The importance of tackling drug and alcohol problems is highlighted in both "Through the Prison Gate" and the SEU report. A good deal of investment has been made by both services in this area, but there is clearly more to be done, particularly in ensuring continuity of care and of provision in the community. We will be addressing this issue further as we take forward the planning and implementation of our resettlement strategy.
"Through the Prison Gate" also highlights the importance for a national public protection policy of the assessment and management of risk in all cases. The effective management of dangerous offenders is a priority for both the Prison and Probation Services. Both services have a detailed programme of work in support of their public protection objectives, and are represented on the
1 Jul 2002 : Column 194W
Home Office Dangerous Offenders Advisory Group. The establishment of multi agency public protection panels has placed a statutory duty on police and probation services to make joint arrangements for the assessment and management of sexual, violent and other offenders who may cause serious harm. These panels work closely with the prison service and other agencies in managing the risk presented by such offenders. In addition the National Probation Service is working with the Police Information Technology Organisation on the development of a joint police/probation database, which will cover all offenders falling under the public protection duty placed on the police and the National Probation Service by the Criminal Justice and Court Services Act 2000.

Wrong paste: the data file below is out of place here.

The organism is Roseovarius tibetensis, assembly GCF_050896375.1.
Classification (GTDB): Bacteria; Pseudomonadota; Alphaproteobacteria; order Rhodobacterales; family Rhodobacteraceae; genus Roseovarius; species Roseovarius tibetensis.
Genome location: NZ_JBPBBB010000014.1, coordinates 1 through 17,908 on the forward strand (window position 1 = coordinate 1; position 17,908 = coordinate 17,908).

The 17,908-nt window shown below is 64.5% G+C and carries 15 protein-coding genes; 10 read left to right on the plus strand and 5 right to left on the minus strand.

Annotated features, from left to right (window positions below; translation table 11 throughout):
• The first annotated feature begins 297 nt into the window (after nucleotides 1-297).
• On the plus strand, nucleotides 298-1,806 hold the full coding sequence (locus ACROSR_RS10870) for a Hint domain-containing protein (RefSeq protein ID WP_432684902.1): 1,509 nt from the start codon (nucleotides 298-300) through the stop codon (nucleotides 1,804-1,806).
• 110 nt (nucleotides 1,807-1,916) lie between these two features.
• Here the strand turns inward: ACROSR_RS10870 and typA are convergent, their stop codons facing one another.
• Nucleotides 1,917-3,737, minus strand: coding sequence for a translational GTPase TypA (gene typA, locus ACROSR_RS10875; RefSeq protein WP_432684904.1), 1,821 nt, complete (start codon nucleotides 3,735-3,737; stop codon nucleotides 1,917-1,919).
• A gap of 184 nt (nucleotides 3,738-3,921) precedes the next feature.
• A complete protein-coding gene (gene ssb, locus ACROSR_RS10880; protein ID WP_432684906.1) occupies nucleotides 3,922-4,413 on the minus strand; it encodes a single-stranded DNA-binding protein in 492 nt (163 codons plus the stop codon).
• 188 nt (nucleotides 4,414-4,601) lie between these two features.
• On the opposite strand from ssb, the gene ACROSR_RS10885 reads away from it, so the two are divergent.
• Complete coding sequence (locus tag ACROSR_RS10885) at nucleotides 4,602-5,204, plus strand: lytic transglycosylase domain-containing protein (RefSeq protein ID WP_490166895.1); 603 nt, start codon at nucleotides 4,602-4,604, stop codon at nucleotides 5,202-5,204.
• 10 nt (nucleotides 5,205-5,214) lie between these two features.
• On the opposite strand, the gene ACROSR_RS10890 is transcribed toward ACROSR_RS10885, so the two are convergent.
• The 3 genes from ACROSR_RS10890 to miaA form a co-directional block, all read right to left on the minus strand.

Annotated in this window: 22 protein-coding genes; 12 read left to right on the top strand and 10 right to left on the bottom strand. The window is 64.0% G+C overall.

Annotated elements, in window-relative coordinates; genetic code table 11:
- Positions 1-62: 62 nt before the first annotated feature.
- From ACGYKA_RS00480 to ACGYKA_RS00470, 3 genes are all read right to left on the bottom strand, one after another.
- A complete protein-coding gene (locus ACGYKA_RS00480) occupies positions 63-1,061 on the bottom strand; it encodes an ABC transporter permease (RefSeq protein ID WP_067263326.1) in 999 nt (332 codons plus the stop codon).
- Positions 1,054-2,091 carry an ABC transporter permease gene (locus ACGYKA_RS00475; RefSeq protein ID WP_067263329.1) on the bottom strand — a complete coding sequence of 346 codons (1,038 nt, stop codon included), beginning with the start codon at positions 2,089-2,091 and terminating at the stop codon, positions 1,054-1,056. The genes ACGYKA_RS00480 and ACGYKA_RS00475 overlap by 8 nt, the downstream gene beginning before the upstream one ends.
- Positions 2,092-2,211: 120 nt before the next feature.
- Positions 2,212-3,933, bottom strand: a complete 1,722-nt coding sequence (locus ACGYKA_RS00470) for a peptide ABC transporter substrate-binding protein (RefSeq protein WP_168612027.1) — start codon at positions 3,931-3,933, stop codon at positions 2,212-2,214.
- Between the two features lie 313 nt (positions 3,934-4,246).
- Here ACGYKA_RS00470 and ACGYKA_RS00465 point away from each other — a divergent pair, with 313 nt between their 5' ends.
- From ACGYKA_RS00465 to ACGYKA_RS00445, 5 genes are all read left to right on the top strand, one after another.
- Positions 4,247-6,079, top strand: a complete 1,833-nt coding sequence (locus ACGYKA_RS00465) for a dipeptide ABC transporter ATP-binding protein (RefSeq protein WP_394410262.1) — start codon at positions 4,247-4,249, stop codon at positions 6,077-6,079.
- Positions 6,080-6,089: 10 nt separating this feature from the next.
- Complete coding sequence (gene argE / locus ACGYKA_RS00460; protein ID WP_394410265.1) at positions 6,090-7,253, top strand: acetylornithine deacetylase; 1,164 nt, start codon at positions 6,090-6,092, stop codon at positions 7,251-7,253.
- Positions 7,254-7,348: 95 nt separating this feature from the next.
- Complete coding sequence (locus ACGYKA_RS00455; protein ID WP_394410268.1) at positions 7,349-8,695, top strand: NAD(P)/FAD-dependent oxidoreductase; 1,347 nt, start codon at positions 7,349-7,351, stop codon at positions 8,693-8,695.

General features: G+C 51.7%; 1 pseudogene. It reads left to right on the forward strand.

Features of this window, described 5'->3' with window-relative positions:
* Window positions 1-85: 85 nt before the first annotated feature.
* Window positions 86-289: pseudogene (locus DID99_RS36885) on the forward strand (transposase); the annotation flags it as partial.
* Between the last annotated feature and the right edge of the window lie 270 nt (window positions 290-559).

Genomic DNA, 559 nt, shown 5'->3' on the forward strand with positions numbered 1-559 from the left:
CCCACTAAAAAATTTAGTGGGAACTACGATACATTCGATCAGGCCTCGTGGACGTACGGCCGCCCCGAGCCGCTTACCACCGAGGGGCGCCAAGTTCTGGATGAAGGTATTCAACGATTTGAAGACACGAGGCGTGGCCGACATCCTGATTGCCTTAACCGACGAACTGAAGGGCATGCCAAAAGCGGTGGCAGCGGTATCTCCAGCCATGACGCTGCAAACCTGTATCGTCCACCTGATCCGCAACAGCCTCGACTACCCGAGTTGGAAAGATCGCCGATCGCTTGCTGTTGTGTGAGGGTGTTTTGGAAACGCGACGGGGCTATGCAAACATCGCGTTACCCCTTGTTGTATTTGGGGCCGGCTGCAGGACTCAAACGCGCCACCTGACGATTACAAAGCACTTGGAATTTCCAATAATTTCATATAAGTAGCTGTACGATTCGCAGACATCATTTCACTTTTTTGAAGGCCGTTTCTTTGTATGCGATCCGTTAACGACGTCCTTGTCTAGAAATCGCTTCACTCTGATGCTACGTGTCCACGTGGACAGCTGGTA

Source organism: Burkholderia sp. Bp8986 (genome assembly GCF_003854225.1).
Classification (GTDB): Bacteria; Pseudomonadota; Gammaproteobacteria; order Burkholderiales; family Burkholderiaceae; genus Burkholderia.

Both services are also working together with the Parole Board to develop revised guidance on the setting of licence conditions to ensure a more consistent approach and are piloting the use of electronic monitoring as a licence condition, focusing in particular on dangerous offenders.
A detailed commentary on all the recommendations contained in the inspectorates' report describing work currently in hand by the Prison Service and the National Probation Service has been placed in the Library.
"Through the Prison Gate" together with the SEU report, has set out a challenging set of tasks and the new Correctional Services Board. We will in due course be publishing an action plan setting out our detailed proposals in response to the SEU report, and the recommendations of the chief inspectors.